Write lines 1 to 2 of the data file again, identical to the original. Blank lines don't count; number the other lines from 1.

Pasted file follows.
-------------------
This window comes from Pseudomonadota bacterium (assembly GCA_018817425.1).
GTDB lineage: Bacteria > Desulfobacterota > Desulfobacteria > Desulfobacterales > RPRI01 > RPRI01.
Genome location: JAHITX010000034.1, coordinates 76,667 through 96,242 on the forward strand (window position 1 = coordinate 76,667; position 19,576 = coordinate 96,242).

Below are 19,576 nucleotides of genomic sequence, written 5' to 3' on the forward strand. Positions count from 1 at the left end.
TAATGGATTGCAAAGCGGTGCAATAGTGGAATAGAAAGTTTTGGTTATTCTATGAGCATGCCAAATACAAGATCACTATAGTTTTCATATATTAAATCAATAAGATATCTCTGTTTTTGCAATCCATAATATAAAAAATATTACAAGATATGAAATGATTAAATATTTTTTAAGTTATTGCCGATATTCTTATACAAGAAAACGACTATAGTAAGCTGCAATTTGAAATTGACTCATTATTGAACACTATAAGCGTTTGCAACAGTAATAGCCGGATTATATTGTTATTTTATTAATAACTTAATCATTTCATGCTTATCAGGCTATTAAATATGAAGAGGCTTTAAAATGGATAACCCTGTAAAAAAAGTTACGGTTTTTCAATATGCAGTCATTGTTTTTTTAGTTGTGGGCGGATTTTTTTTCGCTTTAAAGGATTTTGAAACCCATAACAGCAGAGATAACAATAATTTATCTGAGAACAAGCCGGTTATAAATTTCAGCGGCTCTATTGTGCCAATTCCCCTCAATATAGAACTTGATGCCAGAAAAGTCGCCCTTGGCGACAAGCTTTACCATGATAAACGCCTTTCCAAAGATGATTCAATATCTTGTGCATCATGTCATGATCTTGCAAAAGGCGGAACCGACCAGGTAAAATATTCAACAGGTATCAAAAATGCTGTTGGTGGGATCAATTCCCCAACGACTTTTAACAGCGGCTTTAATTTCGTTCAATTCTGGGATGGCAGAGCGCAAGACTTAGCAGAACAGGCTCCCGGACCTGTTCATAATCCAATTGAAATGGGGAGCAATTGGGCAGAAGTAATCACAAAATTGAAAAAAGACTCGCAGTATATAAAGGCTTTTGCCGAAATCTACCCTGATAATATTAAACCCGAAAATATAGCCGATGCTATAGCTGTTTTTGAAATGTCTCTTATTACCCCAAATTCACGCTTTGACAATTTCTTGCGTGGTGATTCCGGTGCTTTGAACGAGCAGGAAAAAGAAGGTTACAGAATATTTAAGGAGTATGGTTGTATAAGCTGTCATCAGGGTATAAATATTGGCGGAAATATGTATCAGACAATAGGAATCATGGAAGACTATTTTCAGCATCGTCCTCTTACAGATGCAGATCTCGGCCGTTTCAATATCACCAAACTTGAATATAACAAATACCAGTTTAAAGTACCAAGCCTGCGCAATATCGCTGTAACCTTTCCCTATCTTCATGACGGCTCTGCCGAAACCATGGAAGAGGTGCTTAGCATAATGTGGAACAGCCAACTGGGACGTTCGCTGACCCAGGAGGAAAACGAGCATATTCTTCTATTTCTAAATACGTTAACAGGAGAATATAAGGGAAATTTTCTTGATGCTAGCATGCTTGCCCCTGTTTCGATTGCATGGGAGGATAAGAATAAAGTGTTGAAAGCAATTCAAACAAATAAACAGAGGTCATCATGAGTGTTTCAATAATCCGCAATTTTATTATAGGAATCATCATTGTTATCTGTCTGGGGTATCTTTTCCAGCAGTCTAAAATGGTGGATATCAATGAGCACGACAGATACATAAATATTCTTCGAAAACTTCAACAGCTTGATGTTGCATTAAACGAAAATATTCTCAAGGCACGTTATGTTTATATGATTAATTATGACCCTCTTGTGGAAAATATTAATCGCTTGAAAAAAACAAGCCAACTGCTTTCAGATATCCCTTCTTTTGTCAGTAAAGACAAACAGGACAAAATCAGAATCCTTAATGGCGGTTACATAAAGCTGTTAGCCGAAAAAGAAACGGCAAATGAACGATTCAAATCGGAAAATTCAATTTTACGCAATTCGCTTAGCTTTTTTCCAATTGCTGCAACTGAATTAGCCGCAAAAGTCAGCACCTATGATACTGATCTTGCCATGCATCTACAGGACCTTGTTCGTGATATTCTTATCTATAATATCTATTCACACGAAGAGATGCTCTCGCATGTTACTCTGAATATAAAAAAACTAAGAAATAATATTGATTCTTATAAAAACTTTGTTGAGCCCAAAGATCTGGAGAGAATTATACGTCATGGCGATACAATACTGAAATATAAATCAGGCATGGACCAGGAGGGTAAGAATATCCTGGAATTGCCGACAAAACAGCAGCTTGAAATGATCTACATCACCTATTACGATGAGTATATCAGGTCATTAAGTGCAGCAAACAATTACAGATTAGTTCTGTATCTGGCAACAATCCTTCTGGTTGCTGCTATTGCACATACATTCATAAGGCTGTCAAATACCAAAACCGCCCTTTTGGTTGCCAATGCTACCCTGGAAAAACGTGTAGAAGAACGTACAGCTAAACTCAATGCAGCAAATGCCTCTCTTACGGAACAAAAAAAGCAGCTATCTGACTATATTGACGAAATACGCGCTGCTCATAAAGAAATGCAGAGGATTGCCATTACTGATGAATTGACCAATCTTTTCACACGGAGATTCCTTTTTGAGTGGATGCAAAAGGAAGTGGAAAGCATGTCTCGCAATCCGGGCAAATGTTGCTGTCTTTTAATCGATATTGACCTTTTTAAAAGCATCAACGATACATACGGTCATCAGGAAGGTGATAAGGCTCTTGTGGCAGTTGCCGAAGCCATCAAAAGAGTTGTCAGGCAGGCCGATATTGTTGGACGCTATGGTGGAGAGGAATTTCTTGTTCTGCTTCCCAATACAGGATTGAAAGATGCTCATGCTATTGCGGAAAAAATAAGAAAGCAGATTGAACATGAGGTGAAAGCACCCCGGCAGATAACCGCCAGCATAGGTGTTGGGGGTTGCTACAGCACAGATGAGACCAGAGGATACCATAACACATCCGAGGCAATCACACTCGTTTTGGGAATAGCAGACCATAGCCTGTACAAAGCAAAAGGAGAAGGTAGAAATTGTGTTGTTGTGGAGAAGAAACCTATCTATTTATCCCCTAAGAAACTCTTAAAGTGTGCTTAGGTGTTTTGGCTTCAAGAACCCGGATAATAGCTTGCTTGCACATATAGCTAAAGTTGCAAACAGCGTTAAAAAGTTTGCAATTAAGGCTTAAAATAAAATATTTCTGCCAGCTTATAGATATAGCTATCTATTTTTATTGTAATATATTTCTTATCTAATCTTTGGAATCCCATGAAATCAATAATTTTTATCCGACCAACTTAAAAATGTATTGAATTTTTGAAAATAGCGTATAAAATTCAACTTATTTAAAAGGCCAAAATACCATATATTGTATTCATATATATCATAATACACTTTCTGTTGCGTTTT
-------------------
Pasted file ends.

This window comes from Pseudomonadota bacterium (assembly GCA_018817425.1).
GTDB lineage: Bacteria > Desulfobacterota > Desulfobacteria > Desulfobacterales > RPRI01 > RPRI01.